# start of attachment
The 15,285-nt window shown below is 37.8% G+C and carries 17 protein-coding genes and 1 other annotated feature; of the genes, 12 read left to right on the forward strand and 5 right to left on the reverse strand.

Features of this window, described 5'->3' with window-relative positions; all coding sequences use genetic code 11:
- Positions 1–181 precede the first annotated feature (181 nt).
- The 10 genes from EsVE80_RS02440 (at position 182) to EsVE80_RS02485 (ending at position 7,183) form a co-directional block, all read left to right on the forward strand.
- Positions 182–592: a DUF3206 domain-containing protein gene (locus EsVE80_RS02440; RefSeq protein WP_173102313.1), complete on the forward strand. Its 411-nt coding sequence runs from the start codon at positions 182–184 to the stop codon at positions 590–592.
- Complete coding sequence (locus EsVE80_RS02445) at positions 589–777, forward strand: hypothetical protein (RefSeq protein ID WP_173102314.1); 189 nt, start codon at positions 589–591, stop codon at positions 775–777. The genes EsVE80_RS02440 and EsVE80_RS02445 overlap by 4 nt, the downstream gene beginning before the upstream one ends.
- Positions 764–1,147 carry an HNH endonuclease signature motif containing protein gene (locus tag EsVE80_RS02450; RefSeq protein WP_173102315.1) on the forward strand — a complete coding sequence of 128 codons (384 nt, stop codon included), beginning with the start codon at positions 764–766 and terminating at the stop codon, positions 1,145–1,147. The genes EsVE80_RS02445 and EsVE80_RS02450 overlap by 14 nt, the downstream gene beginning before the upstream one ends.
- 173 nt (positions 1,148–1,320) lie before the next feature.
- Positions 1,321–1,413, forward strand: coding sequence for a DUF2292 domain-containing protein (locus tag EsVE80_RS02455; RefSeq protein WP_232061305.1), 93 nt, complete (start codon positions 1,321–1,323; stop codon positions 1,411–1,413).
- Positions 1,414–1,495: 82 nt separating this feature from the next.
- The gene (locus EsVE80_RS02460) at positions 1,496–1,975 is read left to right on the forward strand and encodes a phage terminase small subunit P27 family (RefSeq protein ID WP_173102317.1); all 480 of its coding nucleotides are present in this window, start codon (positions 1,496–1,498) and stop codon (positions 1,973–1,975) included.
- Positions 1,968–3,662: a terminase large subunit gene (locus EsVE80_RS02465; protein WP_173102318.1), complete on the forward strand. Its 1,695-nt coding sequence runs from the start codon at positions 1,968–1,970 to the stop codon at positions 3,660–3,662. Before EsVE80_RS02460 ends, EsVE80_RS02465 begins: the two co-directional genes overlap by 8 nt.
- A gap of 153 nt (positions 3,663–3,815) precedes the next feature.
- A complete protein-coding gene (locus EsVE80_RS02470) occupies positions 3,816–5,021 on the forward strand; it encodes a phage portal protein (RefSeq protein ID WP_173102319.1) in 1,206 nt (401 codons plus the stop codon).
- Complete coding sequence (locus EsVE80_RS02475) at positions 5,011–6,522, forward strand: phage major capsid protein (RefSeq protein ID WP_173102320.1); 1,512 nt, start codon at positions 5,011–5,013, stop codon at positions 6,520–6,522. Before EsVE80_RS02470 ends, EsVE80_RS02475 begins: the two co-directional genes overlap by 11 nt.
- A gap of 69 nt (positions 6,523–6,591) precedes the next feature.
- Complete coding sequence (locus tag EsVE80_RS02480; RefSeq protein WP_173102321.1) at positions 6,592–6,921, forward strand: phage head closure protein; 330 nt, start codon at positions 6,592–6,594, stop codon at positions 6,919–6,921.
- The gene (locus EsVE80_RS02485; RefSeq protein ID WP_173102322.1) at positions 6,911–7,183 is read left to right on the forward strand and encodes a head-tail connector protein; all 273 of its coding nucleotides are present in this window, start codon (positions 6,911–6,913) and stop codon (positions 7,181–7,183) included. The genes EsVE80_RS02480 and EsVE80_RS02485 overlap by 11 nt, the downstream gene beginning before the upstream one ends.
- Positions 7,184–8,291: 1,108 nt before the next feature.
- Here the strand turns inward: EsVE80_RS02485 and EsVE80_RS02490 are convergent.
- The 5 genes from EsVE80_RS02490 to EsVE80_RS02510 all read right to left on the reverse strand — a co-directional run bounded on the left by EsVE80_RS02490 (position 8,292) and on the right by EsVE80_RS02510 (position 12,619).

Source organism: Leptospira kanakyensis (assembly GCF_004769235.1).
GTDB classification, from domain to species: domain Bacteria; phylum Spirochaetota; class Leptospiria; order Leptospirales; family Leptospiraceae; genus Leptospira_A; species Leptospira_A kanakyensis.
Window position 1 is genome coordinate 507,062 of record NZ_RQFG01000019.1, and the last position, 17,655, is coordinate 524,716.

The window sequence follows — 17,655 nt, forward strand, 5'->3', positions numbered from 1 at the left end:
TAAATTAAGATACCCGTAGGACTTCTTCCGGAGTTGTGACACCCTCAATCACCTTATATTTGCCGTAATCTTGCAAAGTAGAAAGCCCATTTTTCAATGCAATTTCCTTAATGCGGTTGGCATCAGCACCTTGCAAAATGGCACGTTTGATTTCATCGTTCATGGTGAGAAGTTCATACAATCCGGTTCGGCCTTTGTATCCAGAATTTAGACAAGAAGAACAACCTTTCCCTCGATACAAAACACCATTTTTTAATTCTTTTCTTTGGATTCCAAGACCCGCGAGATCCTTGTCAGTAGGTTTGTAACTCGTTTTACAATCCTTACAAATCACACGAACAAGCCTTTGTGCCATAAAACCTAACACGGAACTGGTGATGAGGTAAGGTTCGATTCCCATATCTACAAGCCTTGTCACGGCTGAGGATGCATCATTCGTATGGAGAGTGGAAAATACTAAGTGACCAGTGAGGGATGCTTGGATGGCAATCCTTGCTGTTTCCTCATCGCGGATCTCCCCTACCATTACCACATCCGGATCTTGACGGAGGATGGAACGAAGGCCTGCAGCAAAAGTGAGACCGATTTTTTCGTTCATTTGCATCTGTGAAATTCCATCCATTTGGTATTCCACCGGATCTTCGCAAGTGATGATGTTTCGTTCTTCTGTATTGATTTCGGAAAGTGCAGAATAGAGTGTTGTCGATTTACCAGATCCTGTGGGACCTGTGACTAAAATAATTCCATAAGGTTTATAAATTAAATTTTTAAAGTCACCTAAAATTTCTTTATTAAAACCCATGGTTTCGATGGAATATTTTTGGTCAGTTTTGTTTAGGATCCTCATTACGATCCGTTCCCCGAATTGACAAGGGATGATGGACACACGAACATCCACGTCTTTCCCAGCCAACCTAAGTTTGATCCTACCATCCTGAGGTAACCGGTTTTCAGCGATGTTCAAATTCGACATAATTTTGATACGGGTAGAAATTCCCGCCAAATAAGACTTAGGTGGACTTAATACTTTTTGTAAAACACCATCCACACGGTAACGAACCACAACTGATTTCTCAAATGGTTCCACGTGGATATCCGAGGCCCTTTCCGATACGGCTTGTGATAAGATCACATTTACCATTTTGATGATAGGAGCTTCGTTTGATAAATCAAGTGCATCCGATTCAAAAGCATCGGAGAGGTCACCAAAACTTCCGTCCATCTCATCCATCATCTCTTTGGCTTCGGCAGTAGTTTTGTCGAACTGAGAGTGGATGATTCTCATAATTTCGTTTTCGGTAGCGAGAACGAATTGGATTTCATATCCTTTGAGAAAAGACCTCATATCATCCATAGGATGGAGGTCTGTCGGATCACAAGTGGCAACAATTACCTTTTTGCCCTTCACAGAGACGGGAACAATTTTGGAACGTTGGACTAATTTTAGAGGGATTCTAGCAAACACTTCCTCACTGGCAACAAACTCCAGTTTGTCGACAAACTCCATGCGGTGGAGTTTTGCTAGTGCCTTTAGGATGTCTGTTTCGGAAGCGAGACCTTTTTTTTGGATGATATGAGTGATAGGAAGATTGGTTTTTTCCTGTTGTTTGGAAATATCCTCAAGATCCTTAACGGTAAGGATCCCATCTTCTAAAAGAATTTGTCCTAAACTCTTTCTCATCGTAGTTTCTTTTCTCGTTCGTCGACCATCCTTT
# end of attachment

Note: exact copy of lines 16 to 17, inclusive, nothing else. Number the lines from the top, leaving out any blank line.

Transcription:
- A gap of 69 nt (positions 6,523–6,591) precedes the next feature.
- Complete coding sequence (locus tag EsVE80_RS02480; RefSeq protein WP_173102321.1) at positions 6,592–6,921, forward strand: phage head closure protein; 330 nt, start codon at positions 6,592–6,594, stop codon at positions 6,919–6,921.